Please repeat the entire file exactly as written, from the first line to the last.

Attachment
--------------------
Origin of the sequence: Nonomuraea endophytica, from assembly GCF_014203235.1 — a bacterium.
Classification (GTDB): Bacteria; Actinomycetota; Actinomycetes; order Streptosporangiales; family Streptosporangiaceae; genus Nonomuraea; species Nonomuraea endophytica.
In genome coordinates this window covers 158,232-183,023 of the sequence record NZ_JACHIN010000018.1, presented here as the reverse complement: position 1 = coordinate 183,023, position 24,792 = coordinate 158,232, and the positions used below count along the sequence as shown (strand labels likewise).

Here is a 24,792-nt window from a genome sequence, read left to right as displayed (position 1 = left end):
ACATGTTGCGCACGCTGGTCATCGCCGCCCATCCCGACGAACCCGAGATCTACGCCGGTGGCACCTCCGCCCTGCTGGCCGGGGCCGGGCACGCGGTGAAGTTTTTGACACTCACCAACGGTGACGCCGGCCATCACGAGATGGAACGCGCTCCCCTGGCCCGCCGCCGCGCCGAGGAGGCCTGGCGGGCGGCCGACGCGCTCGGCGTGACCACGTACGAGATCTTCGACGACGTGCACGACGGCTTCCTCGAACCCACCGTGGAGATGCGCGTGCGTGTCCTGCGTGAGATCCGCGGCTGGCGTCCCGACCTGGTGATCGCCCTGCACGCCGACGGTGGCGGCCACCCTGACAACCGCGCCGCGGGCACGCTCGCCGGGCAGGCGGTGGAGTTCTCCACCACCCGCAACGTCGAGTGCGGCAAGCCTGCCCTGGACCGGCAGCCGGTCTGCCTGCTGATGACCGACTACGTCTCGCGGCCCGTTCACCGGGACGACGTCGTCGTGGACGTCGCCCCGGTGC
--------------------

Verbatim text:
Origin of the sequence: Nonomuraea endophytica, from assembly GCF_014203235.1 — a bacterium.
Classification (GTDB): Bacteria; Actinomycetota; Actinomycetes; order Streptosporangiales; family Streptosporangiaceae; genus Nonomuraea; species Nonomuraea endophytica.
In genome coordinates this window covers 158,232-183,023 of the sequence record NZ_JACHIN010000018.1, presented here as the reverse complement: position 1 = coordinate 183,023, position 24,792 = coordinate 158,232, and the positions used below count along the sequence as shown (strand labels likewise).

Here is a 24,792-nt window from a genome sequence, read left to right as displayed (position 1 = left end):
ACATGTTGCGCACGCTGGTCATCGCCGCCCATCCCGACGAACCCGAGATCTACGCCGGTGGCACCTCCGCCCTGCTGGCCGGGGCCGGGCACGCGGTGAAGTTTTTGACACTCACCAACGGTGACGCCGGCCATCACGAGATGGAACGCGCTCCCCTGGCCCGCCGCCGCGCCGAGGAGGCCTGGCGGGCGGCCGACGCGCTCGGCGTGACCACGTACGAGATCTTCGACGACGTGCACGACGGCTTCCTCGAACCCACCGTGGAGATGCGCGTGCGTGTCCTGCGTGAGATCCGCGGCTGGCGTCCCGACCTGGTGATCGCCCTGCACGCCGACGGTGGCGGCCACCCTGACAACCGCGCCGCGGGCACGCTCGCCGGGCAGGCGGTGGAGTTCTCCACCACCCGCAACGTCGAGTGCGGCAAGCCTGCCCTGGACCGGCAGCCGGTCTGCCTGCTGATGACCGACTACGTCTCGCGGCCCGTTCACCGGGACGACGTCGTCGTGGACGTCGCCCCGGTGC